I turn first to consider the preliminary issue of whether the grievor received a fair and impartial investigation.


            The Union's objection to the Company's actions reflected in the sequence of events above is that it failed to provide all the available evidence in the investigative process. In failing to provide both memos, the Union asserts that the Company essentially withheld evidence and that the grievor was therefore not afforded a fair and impartial investigation. According to the Union, the grievor was denied the opportunity to offer an explanation, response or rebuttal to the information that was in the Company's possession. Moreover, the Company, despite requests made, failed to explain why there were two versions of S.O. Zest memo and the differences between them.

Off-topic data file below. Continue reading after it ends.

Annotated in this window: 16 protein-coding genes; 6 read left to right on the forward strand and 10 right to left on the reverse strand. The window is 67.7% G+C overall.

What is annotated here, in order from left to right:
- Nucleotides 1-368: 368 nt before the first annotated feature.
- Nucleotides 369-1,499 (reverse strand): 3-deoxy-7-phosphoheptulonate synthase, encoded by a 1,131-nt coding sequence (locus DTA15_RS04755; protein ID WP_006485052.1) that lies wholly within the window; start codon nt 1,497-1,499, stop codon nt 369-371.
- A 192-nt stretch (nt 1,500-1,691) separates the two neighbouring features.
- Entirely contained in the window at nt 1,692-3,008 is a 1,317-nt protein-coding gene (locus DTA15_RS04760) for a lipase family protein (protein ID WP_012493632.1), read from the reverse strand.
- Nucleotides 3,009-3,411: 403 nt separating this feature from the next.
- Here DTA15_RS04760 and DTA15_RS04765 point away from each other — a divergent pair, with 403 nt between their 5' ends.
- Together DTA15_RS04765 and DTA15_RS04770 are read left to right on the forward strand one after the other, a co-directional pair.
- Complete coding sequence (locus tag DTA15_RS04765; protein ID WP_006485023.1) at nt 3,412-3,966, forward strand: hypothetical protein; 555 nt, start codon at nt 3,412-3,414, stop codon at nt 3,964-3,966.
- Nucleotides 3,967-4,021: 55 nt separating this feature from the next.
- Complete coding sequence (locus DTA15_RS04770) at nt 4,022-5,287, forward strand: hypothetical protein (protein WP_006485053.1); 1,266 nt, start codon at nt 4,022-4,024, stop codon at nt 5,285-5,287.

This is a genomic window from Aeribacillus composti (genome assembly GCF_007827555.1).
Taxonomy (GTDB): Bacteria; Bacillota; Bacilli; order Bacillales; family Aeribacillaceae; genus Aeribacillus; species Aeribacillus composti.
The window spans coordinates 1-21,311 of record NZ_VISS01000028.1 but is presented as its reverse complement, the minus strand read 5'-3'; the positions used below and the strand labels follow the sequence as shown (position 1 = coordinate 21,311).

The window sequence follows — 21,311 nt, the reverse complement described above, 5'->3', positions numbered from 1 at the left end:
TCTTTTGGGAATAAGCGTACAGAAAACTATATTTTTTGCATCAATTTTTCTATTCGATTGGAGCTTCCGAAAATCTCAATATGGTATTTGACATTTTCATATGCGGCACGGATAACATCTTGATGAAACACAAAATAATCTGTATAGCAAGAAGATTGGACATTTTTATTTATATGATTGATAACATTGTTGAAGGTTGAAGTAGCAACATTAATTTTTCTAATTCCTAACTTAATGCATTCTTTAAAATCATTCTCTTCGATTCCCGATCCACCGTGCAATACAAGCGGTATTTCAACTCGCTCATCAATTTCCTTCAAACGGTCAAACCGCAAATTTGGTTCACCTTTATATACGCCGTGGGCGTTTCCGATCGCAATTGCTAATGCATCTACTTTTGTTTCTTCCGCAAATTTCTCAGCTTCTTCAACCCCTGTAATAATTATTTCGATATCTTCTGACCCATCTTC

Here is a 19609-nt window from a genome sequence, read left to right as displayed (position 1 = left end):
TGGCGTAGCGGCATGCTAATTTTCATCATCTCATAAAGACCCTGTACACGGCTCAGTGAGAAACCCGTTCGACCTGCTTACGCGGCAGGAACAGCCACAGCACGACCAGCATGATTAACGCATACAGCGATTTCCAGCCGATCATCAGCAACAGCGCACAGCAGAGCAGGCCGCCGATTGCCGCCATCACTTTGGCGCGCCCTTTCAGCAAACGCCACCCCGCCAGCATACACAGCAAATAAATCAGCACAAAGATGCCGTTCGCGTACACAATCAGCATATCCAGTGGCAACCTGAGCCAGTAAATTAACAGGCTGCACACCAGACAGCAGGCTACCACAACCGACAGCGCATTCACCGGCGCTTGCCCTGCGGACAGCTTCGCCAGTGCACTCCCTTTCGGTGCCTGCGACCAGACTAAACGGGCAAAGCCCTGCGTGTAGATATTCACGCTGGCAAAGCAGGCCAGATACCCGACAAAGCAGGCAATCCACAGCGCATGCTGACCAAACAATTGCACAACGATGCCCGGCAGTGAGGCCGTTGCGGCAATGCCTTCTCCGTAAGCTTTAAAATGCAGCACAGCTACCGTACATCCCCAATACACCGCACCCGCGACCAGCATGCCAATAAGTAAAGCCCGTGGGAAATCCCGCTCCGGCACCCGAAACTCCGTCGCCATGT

Article 70 of the collective agreement - Investigations & Discipline - governs the investigation process. It provides, in part, as follows:

70.01 When an investigation is to be held, each employee whose presence is desired will be notified, in writing if so desired, as to the date, time, place and subject matter.

(4) The notification shall be accompanied with all available evidence, including a list of any witnesses or other employees, the date, time, place and subject matter of their investigation, whose evidence may have a bearing on the employee's responsibility.

70.04 Employees will not be disciplined or dismissed until after a fair and impartial investigation has been held and until the employee's responsibility is established by assessing the evidence produced.